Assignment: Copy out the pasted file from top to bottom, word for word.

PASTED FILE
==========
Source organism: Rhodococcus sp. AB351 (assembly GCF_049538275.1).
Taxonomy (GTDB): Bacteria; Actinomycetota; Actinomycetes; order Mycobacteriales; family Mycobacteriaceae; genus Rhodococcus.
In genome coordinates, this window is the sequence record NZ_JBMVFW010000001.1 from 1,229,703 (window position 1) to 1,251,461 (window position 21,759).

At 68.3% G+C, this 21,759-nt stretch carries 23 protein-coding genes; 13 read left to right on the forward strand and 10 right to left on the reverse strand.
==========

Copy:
Source organism: Rhodococcus sp. AB351 (assembly GCF_049538275.1).
Taxonomy (GTDB): Bacteria; Actinomycetota; Actinomycetes; order Mycobacteriales; family Mycobacteriaceae; genus Rhodococcus.
In genome coordinates, this window is the sequence record NZ_JBMVFW010000001.1 from 1,229,703 (window position 1) to 1,251,461 (window position 21,759).

At 68.3% G+C, this 21,759-nt stretch carries 23 protein-coding genes; 13 read left to right on the forward strand and 10 right to left on the reverse strand.